Mishnah Pesachim 10:1 (see TMT #100) stipulates that everyone, even the least likely member of the community to have the means—a poor person— eats reclining on Passover night. Reclining, the posture of kings and aristocrats, enacts one’s freedom. However, according to the social mores of the period, one sits in the presence of a superior only with permission and after the superior is seated.

The Gemara considers four categories of people who, in the presence of someone who has authority over them, might be exempt from reclining: (A) women; (B) sons; (C) students; (D) servants.

(A) Women: Although the mishnah presumed that all are obligated to recline, the Gemara says that a woman in her husband’s presence is not required to recline unless she is considered prominent in her own right. This restriction is the invention of the Babylonian rabbis.
(B) Sons: Given a father’s authority over his son, the Gemara asks if a son ought to recline in the presence of his father. Unsurprisingly, the answer is yes. The son reclines because, like all Jews, he was redeemed from Egypt. Yet weren’t all women also redeemed from Egypt?

(C) Disciples: In the rabbinic value system, one owes one’s teacher even greater deference for teaching him Torah than one’s father, who gave him life. The Gemara reports, and then rejects, powerful anecdotal evidence: Abaye, who headed the academy at Pumbedita, recounts that when Rabbah bar Nachmani was the head, students adopted an intermediary posture, neither sitting upright nor fully reclining, by leaning on one another’s knees, thus paying respect to their teacher but only partially fulfilled the Mishnah’s requirement to recline. When R. Yosef succeeded Rabbah, he exempted the students from the obligation to recline on the basis of R. Elazar b. Shamua’s teaching that “a student’s reverence for his teacher should be as great as his reverence for God” (Pirkei Avot  4:15). The views of both Rabbah and R. Yosef are challenged with an earlier teaching that affirms that everyone reclines, even a student in the presence of his teacher—explicitly noting that here “teacher” refers to one who instructs him in a secular skill, such as carpentry, here applied to the master who teaches his student Torah. Yet somehow the ruling does not mitigate the previous exemption of women who are not deemed “important.”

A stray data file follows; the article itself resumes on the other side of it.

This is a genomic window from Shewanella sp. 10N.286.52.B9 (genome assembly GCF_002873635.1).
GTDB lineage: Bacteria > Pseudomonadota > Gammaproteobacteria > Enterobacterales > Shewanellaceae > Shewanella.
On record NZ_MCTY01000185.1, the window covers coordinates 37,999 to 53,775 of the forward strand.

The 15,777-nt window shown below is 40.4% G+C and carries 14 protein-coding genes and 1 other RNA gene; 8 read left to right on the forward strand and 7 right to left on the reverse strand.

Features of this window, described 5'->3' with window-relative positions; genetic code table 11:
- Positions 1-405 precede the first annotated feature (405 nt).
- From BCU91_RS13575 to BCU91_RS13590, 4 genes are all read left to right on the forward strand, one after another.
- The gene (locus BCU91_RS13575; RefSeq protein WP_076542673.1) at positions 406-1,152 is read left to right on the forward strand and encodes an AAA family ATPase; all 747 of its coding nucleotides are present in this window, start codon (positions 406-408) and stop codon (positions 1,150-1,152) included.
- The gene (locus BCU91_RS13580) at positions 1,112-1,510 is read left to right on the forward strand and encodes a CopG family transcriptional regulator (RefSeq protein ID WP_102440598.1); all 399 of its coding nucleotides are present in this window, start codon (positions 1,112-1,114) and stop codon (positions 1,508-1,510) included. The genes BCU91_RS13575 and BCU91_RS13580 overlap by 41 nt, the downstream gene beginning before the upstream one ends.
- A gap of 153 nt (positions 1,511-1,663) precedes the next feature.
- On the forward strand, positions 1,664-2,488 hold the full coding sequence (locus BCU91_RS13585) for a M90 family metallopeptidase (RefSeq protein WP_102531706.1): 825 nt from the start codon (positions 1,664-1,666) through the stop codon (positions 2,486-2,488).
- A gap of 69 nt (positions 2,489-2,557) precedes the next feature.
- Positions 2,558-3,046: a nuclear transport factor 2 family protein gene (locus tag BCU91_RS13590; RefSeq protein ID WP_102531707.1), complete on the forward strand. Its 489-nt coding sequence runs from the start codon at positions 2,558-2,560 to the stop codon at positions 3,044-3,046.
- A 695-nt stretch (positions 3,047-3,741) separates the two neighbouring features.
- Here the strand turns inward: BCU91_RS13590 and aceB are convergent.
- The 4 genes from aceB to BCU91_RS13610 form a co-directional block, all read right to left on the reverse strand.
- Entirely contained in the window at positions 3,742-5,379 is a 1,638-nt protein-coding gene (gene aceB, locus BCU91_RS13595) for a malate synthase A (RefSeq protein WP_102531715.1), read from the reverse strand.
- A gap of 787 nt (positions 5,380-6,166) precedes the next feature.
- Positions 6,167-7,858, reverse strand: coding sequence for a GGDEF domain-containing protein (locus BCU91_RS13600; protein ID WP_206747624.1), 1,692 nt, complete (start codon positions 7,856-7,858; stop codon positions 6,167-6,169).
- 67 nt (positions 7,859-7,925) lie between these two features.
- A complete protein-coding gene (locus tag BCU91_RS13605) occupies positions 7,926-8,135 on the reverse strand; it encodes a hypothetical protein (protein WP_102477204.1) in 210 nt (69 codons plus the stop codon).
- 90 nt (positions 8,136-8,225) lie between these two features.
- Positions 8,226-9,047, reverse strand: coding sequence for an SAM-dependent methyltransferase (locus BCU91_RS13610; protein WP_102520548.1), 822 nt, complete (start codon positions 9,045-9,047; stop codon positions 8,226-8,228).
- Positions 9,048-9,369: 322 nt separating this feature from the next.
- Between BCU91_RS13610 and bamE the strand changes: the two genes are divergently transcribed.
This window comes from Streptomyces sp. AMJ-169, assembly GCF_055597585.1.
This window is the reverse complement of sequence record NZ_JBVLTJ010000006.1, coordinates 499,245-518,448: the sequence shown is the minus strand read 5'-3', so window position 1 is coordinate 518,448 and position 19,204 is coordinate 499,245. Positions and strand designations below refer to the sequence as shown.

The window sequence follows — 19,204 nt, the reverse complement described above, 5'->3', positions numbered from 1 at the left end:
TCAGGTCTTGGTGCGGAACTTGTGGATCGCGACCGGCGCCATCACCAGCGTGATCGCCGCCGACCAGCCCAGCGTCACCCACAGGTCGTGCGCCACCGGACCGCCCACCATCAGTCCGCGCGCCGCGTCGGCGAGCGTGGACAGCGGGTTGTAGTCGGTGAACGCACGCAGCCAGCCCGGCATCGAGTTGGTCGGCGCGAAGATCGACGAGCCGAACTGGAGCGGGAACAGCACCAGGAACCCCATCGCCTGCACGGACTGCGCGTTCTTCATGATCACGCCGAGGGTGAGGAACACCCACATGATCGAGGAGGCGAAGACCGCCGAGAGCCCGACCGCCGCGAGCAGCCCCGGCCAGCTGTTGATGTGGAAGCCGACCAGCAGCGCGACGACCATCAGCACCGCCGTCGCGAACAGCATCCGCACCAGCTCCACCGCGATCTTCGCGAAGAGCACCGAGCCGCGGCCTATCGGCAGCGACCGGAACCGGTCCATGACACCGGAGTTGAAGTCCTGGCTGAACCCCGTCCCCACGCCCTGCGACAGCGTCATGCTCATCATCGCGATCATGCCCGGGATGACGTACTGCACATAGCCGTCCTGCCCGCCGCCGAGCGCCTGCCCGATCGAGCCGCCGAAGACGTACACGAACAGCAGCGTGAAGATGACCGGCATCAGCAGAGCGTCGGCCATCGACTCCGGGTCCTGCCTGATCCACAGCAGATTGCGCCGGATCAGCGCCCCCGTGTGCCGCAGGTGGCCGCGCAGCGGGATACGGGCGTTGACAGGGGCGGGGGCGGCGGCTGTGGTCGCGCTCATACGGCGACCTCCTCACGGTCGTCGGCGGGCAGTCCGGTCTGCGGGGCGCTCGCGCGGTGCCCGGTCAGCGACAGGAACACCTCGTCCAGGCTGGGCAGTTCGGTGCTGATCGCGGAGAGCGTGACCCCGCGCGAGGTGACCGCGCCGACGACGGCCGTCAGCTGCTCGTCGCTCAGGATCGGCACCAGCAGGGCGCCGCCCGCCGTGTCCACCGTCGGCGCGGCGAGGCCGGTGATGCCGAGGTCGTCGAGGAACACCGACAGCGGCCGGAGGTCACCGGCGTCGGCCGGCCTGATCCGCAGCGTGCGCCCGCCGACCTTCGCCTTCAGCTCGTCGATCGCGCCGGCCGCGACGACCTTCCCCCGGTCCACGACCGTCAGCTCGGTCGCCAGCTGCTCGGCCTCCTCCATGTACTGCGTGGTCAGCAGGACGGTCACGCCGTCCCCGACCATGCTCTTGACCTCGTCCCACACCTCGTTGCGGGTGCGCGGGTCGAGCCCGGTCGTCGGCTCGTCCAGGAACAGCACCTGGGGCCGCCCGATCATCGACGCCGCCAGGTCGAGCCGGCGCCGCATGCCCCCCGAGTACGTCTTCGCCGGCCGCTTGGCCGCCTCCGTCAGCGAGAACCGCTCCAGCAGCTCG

(D) Servants: Finally, the Gemara asks about a servant. There is an irony here since the servant who must wait on others at the Passover seder is—at least optically—like a slave. Does such a person cease working long enough to sit and recline during the seder nonetheless? The answer is an unequivocal yes. Yet somehow a woman in the presence of her husband does not unless she is “important.”

  1. The Gemara, unlike Mishnah, treats women differently from men with regard to the obligation to recline. Psychologist Steven Pinker has written that “some [social] categories really are social constructions: they exist only because people tacitly agree to act as if they exist” (Blank Slate, 2002). Do you think this passage reflects an example of the Rabbis’ social construction of gender?